Mary Lee the Great White Shark swam her way into our hearts and coastal waters yesterday, prompting the NY Post to go grasping for its panic whistle. There is a monster in our midst and WHAT is the government doing about it? WHO WILL PROTECT THE CHILDREN.

Mary Lee has been fitted with a tracking device, but "there is no system for relaying the tracking information to area parks departments," sources told the tabloid. "Instead, the only line of defense keeping swimmers out of the maneater’s mouth are the lifeguards — who aren’t even on duty until Memorial Day."

The reporters then went off to Robert Moses beach—nice work if you can get it—to collect quotes from terrified beach goers. “You couldn’t pay me to go into the water," said one. “If there’s one, there’s more,” said another.

What? No.

Chris Berger, the president of OCEARCH, a non-profit dedicated to great white shark research, had this to say about the panic:

Mary Lee is undoubtedly amazed and grateful for the number of people following her journey on the Global Shark Tracker App and website; it’s replacing fear with fascination though inclusion and an amazingly “social” shark named Mary Lee.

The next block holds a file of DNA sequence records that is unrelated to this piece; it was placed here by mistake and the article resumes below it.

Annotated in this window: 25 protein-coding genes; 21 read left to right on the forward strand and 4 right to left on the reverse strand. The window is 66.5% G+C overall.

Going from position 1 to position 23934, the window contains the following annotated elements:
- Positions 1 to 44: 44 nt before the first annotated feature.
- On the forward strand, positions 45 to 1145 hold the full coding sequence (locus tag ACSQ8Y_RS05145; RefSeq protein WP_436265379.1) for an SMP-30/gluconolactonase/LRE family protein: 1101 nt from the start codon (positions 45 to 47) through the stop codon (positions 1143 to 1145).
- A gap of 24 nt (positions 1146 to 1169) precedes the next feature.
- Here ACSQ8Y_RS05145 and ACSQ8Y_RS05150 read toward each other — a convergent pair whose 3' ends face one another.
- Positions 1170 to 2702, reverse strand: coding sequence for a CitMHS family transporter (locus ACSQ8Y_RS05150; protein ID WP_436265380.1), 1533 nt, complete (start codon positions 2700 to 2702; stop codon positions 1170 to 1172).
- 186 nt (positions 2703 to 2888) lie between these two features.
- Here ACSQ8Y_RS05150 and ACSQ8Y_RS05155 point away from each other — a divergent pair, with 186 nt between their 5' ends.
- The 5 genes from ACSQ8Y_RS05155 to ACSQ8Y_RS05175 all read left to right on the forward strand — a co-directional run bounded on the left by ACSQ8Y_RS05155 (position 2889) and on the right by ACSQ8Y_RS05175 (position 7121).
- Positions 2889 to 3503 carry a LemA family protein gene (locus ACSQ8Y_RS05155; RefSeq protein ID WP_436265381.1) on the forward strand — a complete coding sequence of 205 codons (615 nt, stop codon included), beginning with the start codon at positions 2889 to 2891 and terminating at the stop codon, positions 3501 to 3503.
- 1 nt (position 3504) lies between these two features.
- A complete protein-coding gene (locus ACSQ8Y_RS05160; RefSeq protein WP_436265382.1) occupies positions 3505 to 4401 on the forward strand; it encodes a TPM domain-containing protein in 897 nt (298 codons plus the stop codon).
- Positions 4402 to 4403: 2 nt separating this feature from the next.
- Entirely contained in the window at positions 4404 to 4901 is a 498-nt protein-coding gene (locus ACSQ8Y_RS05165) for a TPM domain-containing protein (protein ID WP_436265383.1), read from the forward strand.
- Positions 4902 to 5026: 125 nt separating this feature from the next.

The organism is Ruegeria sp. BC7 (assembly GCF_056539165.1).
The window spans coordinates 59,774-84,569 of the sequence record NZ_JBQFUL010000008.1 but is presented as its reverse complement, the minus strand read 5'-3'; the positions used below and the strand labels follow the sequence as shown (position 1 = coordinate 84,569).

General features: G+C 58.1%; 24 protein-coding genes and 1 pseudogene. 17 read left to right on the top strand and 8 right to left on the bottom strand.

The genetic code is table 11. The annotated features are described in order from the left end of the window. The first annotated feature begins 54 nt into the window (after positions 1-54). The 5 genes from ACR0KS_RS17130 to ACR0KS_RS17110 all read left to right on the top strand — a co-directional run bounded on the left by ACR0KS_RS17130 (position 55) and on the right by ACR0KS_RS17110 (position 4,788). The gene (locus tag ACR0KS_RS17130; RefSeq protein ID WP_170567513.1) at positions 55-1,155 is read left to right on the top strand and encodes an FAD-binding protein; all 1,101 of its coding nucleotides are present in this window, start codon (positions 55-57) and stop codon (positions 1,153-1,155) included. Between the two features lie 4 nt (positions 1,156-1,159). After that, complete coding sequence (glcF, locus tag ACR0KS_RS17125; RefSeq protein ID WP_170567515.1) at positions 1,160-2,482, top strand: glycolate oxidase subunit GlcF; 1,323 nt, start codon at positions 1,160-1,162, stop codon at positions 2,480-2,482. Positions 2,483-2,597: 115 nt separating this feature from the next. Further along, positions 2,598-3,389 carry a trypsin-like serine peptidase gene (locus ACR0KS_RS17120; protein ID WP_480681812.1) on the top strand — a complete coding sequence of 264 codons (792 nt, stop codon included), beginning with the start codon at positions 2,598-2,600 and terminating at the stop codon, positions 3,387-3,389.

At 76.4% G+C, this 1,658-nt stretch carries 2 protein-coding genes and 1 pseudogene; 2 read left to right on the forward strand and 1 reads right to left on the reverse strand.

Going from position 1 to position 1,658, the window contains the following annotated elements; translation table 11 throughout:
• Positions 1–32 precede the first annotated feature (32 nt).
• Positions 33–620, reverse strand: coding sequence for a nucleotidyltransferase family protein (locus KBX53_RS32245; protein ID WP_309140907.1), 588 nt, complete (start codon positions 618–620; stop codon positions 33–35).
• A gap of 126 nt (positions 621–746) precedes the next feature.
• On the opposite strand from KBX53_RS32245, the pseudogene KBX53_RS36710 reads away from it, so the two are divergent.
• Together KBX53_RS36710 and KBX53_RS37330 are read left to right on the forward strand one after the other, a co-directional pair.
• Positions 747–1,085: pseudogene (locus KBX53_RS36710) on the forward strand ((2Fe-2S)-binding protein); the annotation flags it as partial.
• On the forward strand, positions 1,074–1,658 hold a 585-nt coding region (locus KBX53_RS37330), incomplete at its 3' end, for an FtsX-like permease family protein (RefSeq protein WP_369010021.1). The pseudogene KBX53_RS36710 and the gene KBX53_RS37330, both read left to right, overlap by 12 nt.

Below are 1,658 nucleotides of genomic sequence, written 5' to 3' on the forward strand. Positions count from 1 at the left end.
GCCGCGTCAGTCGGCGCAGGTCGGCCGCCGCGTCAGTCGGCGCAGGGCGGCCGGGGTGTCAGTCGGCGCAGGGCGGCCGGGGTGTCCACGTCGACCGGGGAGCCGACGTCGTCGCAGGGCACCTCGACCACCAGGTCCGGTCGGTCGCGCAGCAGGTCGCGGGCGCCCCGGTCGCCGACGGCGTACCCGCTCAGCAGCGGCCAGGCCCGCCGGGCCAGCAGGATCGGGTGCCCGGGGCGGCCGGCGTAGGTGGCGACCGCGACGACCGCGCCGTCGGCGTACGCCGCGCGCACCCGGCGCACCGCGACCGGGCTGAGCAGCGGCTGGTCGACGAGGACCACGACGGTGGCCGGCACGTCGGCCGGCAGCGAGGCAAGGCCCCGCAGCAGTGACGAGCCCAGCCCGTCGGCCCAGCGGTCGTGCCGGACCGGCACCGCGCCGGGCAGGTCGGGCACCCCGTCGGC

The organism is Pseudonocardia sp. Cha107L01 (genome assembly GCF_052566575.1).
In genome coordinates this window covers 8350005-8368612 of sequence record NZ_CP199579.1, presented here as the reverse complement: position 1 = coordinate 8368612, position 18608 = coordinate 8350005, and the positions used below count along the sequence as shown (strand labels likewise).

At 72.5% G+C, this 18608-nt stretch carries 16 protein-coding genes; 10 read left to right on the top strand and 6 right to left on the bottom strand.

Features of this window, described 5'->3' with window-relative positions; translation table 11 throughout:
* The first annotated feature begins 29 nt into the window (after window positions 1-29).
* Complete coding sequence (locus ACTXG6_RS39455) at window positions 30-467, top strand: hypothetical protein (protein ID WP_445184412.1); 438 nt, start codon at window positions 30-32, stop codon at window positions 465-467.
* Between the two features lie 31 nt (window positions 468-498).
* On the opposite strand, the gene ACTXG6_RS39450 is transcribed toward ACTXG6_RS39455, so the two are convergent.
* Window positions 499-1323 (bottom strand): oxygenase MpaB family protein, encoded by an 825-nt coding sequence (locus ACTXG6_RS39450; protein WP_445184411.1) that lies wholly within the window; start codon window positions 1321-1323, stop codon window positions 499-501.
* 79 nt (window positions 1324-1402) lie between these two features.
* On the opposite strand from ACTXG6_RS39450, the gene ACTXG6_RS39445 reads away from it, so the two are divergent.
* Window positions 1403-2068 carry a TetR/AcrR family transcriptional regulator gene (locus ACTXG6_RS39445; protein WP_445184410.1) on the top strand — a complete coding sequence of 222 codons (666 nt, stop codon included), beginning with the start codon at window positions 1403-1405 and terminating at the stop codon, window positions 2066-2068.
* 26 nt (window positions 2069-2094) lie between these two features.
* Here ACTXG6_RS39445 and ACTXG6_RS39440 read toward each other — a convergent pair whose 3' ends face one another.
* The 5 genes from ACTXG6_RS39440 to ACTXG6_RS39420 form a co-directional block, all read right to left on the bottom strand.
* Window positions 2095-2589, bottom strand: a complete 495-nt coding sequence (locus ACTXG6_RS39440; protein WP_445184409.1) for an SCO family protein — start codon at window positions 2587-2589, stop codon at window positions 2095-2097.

Hysteria is diminished by humanization and by science, which can now tell us that big sharks like Mary Lee have been cruising around crowded beaches for a very long time and clearly have no interest in humans. To put it in perspective, there are more toaster fatalities annually than shark attacks—yes, it’s more dangerous to make toast.

And don't forget—Great Whites have been bobbing around your favorite Cape Cod swim spots for at least a few years, and most locals—even regular surfers—have never come face to face with one in the water. Recently, the sharks have become more of a selling point than a threat.

“There’s a line in the movie, that if you yell ‘Shark!’ on the Fourth of July, we’re going to have a panic on our hands,” Kevin McLain, executive director of the Chatham Orpheum Theater, told the Times last year. “In Chatham now, you yell ‘Shark!’ in the middle of town, people come running to the beach, not away from it.”

Greg Skomal, a state marine biologist and shark specialist, added that humans are not sharks' first menu choice, since they lack the fat deposits of more appealing dining options like seals.

“Don’t be afraid of these animals just because every now and then they bite someone,” he said. “They’re important members of the ecosystem and we need to have them here.”